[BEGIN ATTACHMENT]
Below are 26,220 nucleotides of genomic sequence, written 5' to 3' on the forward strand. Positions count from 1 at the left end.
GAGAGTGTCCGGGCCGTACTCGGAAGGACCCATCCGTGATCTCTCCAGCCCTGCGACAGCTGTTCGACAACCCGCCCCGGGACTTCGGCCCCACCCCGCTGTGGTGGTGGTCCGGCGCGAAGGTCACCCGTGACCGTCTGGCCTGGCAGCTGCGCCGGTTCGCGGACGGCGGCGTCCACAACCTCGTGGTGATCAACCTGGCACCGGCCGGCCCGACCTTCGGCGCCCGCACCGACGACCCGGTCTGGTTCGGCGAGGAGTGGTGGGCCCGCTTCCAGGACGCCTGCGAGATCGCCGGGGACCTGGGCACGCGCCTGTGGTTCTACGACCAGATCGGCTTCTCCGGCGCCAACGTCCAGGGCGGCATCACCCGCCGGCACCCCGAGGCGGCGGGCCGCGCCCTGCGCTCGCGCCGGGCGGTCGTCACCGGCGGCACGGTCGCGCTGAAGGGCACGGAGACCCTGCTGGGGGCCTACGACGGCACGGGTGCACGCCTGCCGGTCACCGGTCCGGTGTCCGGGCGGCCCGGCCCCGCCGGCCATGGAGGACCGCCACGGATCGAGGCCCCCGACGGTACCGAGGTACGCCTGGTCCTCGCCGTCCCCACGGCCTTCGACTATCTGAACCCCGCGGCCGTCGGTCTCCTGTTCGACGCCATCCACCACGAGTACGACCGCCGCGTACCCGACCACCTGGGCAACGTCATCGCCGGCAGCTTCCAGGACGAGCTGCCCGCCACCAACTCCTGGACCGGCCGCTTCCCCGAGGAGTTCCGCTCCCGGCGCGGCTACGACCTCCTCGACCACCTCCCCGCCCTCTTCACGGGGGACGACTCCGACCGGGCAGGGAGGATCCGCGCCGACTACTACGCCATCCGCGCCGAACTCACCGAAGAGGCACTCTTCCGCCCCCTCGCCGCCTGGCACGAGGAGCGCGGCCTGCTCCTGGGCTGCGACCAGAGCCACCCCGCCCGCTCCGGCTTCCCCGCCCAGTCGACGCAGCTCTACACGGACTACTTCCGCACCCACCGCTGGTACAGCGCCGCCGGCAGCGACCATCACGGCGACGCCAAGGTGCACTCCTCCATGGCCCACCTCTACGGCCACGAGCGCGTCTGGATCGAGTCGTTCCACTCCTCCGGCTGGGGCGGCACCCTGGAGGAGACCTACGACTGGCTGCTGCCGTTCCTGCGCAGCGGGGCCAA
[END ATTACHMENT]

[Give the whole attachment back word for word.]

Below are 26,220 nucleotides of genomic sequence, written 5' to 3' on the forward strand. Positions count from 1 at the left end.
GAGAGTGTCCGGGCCGTACTCGGAAGGACCCATCCGTGATCTCTCCAGCCCTGCGACAGCTGTTCGACAACCCGCCCCGGGACTTCGGCCCCACCCCGCTGTGGTGGTGGTCCGGCGCGAAGGTCACCCGTGACCGTCTGGCCTGGCAGCTGCGCCGGTTCGCGGACGGCGGCGTCCACAACCTCGTGGTGATCAACCTGGCACCGGCCGGCCCGACCTTCGGCGCCCGCACCGACGACCCGGTCTGGTTCGGCGAGGAGTGGTGGGCCCGCTTCCAGGACGCCTGCGAGATCGCCGGGGACCTGGGCACGCGCCTGTGGTTCTACGACCAGATCGGCTTCTCCGGCGCCAACGTCCAGGGCGGCATCACCCGCCGGCACCCCGAGGCGGCGGGCCGCGCCCTGCGCTCGCGCCGGGCGGTCGTCACCGGCGGCACGGTCGCGCTGAAGGGCACGGAGACCCTGCTGGGGGCCTACGACGGCACGGGTGCACGCCTGCCGGTCACCGGTCCGGTGTCCGGGCGGCCCGGCCCCGCCGGCCATGGAGGACCGCCACGGATCGAGGCCCCCGACGGTACCGAGGTACGCCTGGTCCTCGCCGTCCCCACGGCCTTCGACTATCTGAACCCCGCGGCCGTCGGTCTCCTGTTCGACGCCATCCACCACGAGTACGACCGCCGCGTACCCGACCACCTGGGCAACGTCATCGCCGGCAGCTTCCAGGACGAGCTGCCCGCCACCAACTCCTGGACCGGCCGCTTCCCCGAGGAGTTCCGCTCCCGGCGCGGCTACGACCTCCTCGACCACCTCCCCGCCCTCTTCACGGGGGACGACTCCGACCGGGCAGGGAGGATCCGCGCCGACTACTACGCCATCCGCGCCGAACTCACCGAAGAGGCACTCTTCCGCCCCCTCGCCGCCTGGCACGAGGAGCGCGGCCTGCTCCTGGGCTGCGACCAGAGCCACCCCGCCCGCTCCGGCTTCCCCGCCCAGTCGACGCAGCTCTACACGGACTACTTCCGCACCCACCGCTGGTACAGCGCCGCCGGCAGCGACCATCACGGCGACGCCAAGGTGCACTCCTCCATGGCCCACCTCTACGGCCACGAGCGCGTCTGGATCGAGTCGTTCCACTCCTCCGGCTGGGGCGGCACCCTGGAGGAGACCTACGACTGGCTGCTGCCGTTCCTGCGCAGCGGGGCCAA